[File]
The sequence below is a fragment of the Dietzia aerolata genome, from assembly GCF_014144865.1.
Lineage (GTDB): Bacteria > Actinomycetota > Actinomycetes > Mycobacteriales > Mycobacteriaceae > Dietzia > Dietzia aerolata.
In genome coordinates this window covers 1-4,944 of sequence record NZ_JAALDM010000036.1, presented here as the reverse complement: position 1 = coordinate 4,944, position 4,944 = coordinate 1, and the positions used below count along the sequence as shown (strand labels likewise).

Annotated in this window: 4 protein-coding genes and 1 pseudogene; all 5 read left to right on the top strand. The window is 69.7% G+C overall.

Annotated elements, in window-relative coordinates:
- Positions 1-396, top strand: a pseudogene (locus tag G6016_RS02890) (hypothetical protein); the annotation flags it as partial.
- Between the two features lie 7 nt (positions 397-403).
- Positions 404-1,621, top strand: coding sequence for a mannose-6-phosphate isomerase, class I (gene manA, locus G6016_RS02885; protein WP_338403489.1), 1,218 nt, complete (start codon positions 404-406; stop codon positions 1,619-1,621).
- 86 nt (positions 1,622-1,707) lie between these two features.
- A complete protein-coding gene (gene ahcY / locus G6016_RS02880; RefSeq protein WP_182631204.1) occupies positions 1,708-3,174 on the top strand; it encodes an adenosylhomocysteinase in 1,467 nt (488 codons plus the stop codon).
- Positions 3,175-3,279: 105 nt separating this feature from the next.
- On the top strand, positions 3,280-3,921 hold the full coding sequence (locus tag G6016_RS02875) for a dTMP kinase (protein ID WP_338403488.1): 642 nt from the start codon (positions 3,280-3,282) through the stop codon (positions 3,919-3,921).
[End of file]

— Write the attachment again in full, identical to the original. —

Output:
The sequence below is a fragment of the Dietzia aerolata genome, from assembly GCF_014144865.1.
Lineage (GTDB): Bacteria > Actinomycetota > Actinomycetes > Mycobacteriales > Mycobacteriaceae > Dietzia > Dietzia aerolata.
In genome coordinates this window covers 1-4,944 of sequence record NZ_JAALDM010000036.1, presented here as the reverse complement: position 1 = coordinate 4,944, position 4,944 = coordinate 1, and the positions used below count along the sequence as shown (strand labels likewise).

Annotated in this window: 4 protein-coding genes and 1 pseudogene; all 5 read left to right on the top strand. The window is 69.7% G+C overall.

Annotated elements, in window-relative coordinates:
- Positions 1-396, top strand: a pseudogene (locus tag G6016_RS02890) (hypothetical protein); the annotation flags it as partial.
- Between the two features lie 7 nt (positions 397-403).
- Positions 404-1,621, top strand: coding sequence for a mannose-6-phosphate isomerase, class I (gene manA, locus G6016_RS02885; protein WP_338403489.1), 1,218 nt, complete (start codon positions 404-406; stop codon positions 1,619-1,621).
- 86 nt (positions 1,622-1,707) lie between these two features.
- A complete protein-coding gene (gene ahcY / locus G6016_RS02880; RefSeq protein WP_182631204.1) occupies positions 1,708-3,174 on the top strand; it encodes an adenosylhomocysteinase in 1,467 nt (488 codons plus the stop codon).
- Positions 3,175-3,279: 105 nt separating this feature from the next.
- On the top strand, positions 3,280-3,921 hold the full coding sequence (locus tag G6016_RS02875) for a dTMP kinase (protein ID WP_338403488.1): 642 nt from the start codon (positions 3,280-3,282) through the stop codon (positions 3,919-3,921).